Only, this is something about which customers generally don’t have a clue. In Pierangelo’s words, only reputable companies supply high-quality Italian food in Moscow. All the rest is of a much lower standard. But only a genuine Italian is able to tell a fake from the taste.
Under the guise of “Italian” cheese, there are, on sale in Russia, all manner of cheeses from Romania, like “Parmesan”, for example. It’s the same with sausage.
– Authentic products go through all the necessary tests: quality control, hygiene standards in Italy are very strict, - says Pierangelo. – We can guarantee that they are good for your health. But what can they say, those in some cellar in Romania making “Italian” cheese out of…dried milk?
Low-quality goods are the main problem for Italia Mia’s business. The Russian consumer is not sufficiently informed. People in Moscow often think that if imported goods are sold in a presentable supermarket, then there is no way they can be counterfeit. Pierangelo believes that it would be a good idea to organise special master-classes for consumers, and surveys of goods,there and then, in the supermarkets. On the whole, authentic produce is available in the premium stores: Bahetle, Globus Gurme and Azbuka Vkusa. Clients value them for their quality, and, as a rule, you won’t come across any counterfeits there. Nor will you encounter them in the best Italian restaurants in Moscow, with which Italia Mia work.
– The head-chefs there have undergone the appropriate training: they know how to distinguish a genuine Italian product, - explains Pierangelo. – Furthermore, our goods always carry a certificate confirming that they have gone through all the proper stages of quality control.
Taking on the budget chain-stores is something that the Italians haven’t yet managed to do. First of all, the cost of the “entrance fee” is too high. And, secondly, such shops are aimed at a particular price-bracket. Genuine Italian produce, made by hand or with some kind of special equipment cannot, in principle, belong to such a category. Furthermore, costs associated with customs clearance and transportation cannot but have an effect on the price. What in Italy costs, say, 10 euros, sells already in Moscow for 25-30. The price rises immediately by two to three times. And not only because importing is so expensive. According to Russian regulation, for example, a certificate is required for each variety of celebrated Italian pasta: and there are dozens of them! The dough, the packaging may be the same, but, in one instance, the pasta is long and thin, and, in another, it has been made into small shapes. And, in each instance, a separate certificate is required! The same goes, let’s assume, for salami. For however many producers there are of this sausage: that is the number of certificates which need to be purchased. It is precisely such certification which inflates prices. With this, even Russia’s entry into the WTO hasn’t helped. Which ends up with such products seeming to be to Muscovites a little on the dear side. What is more, not everyone understands how they differ from the mass-produced brands which stuff the shelves of the capital’s supermarkets.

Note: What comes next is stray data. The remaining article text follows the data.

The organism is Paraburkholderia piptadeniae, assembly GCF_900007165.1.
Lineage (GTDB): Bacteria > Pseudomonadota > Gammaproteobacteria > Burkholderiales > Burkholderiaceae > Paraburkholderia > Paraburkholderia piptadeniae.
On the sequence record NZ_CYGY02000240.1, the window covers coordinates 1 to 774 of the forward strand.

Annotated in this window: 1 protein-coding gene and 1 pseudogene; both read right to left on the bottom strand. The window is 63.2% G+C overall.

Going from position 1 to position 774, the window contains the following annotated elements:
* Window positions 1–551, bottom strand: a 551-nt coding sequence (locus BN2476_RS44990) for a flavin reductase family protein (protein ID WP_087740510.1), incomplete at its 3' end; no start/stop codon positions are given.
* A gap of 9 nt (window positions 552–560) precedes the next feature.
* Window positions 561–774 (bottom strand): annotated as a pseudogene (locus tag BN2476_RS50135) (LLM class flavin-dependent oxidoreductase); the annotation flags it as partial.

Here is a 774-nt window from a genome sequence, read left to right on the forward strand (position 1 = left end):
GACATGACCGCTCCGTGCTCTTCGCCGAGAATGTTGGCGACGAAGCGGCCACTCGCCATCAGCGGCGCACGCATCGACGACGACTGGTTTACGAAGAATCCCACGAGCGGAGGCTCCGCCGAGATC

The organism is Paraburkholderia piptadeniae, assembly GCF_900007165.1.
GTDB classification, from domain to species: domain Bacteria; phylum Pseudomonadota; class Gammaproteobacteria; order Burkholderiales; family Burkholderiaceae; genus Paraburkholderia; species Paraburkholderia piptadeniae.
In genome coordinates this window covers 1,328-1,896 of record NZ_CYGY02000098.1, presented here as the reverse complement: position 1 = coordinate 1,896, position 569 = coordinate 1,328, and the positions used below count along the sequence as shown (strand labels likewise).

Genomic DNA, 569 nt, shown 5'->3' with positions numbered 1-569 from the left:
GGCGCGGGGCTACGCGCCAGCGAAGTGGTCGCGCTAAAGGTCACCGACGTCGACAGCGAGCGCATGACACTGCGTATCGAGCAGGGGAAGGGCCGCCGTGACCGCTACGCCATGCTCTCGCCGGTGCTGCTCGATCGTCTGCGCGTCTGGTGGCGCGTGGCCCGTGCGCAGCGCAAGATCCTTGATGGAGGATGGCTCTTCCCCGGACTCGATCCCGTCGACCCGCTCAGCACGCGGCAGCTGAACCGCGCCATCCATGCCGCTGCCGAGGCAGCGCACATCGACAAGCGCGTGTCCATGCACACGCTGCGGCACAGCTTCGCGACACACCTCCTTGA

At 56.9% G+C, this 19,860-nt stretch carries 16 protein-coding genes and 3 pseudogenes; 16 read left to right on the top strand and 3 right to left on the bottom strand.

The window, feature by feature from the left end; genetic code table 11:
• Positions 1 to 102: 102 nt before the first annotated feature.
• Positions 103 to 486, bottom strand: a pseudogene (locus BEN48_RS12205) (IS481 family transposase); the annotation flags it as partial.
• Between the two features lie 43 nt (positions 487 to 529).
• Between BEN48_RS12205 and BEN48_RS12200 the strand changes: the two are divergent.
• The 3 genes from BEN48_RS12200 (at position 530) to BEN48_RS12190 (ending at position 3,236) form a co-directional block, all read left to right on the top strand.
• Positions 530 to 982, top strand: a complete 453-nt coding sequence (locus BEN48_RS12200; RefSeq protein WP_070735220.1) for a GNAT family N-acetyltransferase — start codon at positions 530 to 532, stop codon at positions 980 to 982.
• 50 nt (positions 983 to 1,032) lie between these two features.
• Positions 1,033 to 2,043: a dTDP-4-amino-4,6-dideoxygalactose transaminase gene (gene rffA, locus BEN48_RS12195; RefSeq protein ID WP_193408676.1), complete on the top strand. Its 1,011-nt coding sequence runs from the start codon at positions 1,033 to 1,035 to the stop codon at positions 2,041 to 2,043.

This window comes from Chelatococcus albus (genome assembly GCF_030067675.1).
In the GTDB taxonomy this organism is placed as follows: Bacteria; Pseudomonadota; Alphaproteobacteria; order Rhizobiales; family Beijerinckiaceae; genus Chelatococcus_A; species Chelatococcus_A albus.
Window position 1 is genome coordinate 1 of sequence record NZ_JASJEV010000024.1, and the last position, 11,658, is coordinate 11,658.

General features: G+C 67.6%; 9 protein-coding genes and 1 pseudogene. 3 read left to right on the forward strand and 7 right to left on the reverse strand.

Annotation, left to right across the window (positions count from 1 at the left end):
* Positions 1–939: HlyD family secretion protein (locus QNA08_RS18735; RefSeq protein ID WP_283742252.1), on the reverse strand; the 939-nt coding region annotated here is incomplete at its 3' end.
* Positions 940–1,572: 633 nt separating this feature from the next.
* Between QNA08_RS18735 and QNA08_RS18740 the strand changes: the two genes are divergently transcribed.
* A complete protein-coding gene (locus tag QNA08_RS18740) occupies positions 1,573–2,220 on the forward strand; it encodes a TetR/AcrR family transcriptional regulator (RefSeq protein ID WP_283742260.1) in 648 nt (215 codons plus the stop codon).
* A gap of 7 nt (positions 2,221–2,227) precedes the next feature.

What in Italy costs, say, 10 euros, sells already in Moscow for 25-30. The price rises immediately by two to three times.
– Pasta, for example, to a Russian, is macaroni, spaghetti! – says Pierangelo with a smile. – And, often to a Muscovite, it makes no difference where it has been made. Especially when the shelves are groaning with all kinds of products, either imported or domestically produced. Faced by such an enormous choice, people just feel lost.
But amongst Muscovites, the number of those who appreciate “authentic Italian” is on the rise. Many travel around Italy on holiday and, when they are back home, they want a taste of “Sardinian sunshine” provided in Moscow by the suppliers Italia Mia. They no longer allow themselves to drizzle their speciality salad with sunflower oil rather than olive oil. Pierangelo considers this part of his service.
To cultivate in Russians a taste for Italy’s gastronomic culture is the company’s strategic aim. The better it is understood in Russia where and how to use Italian food, the steadier the demand for it will be. Deliveries are growing steadily. 15-20% a year, on average. Muscovites prefer to dine and socialise outside of the home more and more.
– Good Italian restaurants are the calling cards for our products! –maintains Pierangelo.
Italia Mia no longer operates only in Moscow. Deliveries are made to Ufa, Novosibirsk, and other cities. This is carried out, in the main, by Pierangelo’s Russian partners. He has enough to contend with regarding his compatriots. There are now, incidentally, far more of them, both on social networks, as well as simply around and about. The complicated economic situation at home worries them, and Russia is enticing them. And, amongst them, there are already more than a few who have reached definitive business heights. Pierangelo is even a little afraid of the potential competition.
– It would be better if the crisis in Italy passed, and my compatriots stayed there! – he exclaims.
Pierangelo himself intends to return home, in time. For him, there is a distinct lack of fine weather and warm seas in Moscow. But he and his wife are expecting their first child soon. And the head of the family realises that securing its future is more straightforward here, in Russia, at this moment in time.
Don’t let anybody tell you that it is easy here, that the streets are paved with gold. To become supplier to high-class restaurants and supermarkets, you need high-quality products and competitive prices.
– But don’t let anybody tell you that it is easy here, that the streets are paved with gold, - Pierangelo stresses. – To become supplier to high-class restaurants and supermarkets, you need high-quality products and competitive prices. We have had to compete strongly with other suppliers who are knocking on the same doors. But, as you can see, we have been quite successful.
Pierangelo himself dreams of one day opening an Italian restaurant in Moscow. He is sure he can handle the competition. After all, he is only 38. And, twice a week, he goes to school. To learn Russian.